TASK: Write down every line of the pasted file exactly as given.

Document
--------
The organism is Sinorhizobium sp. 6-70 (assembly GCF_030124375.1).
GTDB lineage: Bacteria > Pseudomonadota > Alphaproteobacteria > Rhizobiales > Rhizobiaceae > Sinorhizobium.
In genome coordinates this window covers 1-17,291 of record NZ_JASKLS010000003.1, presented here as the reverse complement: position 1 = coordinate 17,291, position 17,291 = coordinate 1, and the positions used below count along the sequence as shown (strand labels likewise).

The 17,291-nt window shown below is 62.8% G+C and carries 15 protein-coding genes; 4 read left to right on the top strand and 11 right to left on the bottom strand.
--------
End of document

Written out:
The organism is Sinorhizobium sp. 6-70 (assembly GCF_030124375.1).
GTDB lineage: Bacteria > Pseudomonadota > Alphaproteobacteria > Rhizobiales > Rhizobiaceae > Sinorhizobium.
In genome coordinates this window covers 1-17,291 of record NZ_JASKLS010000003.1, presented here as the reverse complement: position 1 = coordinate 17,291, position 17,291 = coordinate 1, and the positions used below count along the sequence as shown (strand labels likewise).

The 17,291-nt window shown below is 62.8% G+C and carries 15 protein-coding genes; 4 read left to right on the top strand and 11 right to left on the bottom strand.